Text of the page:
In September, the GE Food Alert, a group of environmental activists searching for genetically modified organisms in food, found Starlink corn in a minute amount in certain brands of taco shells. The strain of corn, which contains the CRY-9-C protein, has the potential to cause allergic reactions in humans. It is for this reason the corn is restricted for use only in animal feed.
The tainted products were recalled. Aventis offered a 25-cent per bushel bounty on Starlink corn. The biotech giant went on to tell elevator operators and processors the company would pick up the tab for disposal of any remaining product. The problem however has not been solved.
For its part, Aventis Crop Science, part of the Strasbourg, France based pharmaceutical company Aventis, voluntarily agreed to remove Starlink from the market. The company has also petitioned the Environmental Protection Agency for a tolerance based permit to allow any Starlink already commingled in the system to be consumed by human beings over the next four years.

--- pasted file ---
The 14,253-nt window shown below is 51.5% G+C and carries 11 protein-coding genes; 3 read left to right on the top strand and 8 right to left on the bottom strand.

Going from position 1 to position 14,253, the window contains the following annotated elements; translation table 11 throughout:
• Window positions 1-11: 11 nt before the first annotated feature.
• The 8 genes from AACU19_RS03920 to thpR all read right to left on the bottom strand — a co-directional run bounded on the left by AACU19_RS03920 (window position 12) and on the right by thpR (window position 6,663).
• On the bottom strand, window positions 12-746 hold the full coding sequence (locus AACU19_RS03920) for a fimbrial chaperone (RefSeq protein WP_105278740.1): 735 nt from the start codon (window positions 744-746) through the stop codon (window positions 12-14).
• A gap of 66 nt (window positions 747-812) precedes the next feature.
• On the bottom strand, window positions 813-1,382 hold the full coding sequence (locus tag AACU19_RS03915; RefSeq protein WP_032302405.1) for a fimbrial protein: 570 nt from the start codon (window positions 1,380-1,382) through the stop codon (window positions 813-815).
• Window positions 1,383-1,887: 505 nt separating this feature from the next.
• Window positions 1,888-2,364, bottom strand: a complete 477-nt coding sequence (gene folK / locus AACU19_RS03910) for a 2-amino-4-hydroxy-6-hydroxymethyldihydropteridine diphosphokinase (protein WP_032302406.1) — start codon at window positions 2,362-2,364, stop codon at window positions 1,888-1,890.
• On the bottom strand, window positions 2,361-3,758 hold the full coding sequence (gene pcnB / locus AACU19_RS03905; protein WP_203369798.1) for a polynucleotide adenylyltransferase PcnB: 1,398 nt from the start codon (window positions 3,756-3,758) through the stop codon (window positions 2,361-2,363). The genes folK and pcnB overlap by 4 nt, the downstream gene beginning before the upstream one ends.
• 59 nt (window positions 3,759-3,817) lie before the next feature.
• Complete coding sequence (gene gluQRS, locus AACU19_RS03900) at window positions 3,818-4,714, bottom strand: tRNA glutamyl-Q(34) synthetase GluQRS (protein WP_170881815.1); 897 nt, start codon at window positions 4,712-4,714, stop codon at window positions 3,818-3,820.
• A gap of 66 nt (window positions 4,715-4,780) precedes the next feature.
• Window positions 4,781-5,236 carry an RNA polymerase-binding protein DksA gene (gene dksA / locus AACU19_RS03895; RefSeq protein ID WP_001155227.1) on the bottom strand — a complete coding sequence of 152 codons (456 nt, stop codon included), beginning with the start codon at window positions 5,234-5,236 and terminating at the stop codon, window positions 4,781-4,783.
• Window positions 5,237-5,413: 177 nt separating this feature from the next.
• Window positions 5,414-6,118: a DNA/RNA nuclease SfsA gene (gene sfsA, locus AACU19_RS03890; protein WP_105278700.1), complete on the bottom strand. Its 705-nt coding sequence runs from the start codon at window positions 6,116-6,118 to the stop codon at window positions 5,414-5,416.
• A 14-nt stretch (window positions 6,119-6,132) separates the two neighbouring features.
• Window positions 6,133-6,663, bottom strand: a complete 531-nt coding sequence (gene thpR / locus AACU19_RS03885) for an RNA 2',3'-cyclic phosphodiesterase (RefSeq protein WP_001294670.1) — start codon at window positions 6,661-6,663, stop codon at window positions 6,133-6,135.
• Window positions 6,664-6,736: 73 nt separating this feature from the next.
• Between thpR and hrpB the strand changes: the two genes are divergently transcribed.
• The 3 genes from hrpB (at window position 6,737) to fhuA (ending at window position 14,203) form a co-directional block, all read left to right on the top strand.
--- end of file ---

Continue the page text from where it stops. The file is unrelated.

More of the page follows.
Company scientists have new data they believe proves the current level of contamination is not enough to cause an allergic reaction. The E-P-A, the agency which issues permits for pesticide based GMOs like Starlink, will make a decision after a public meeting to be held at the end of the month.
Aventis is now looking to spin off or sell its life sciences division. With this move, the drug giant joins the club of big companies trying to distance themselves from their biotech cost centers. The elite group includes former farm chemical and life sciences mega-company Monsanto.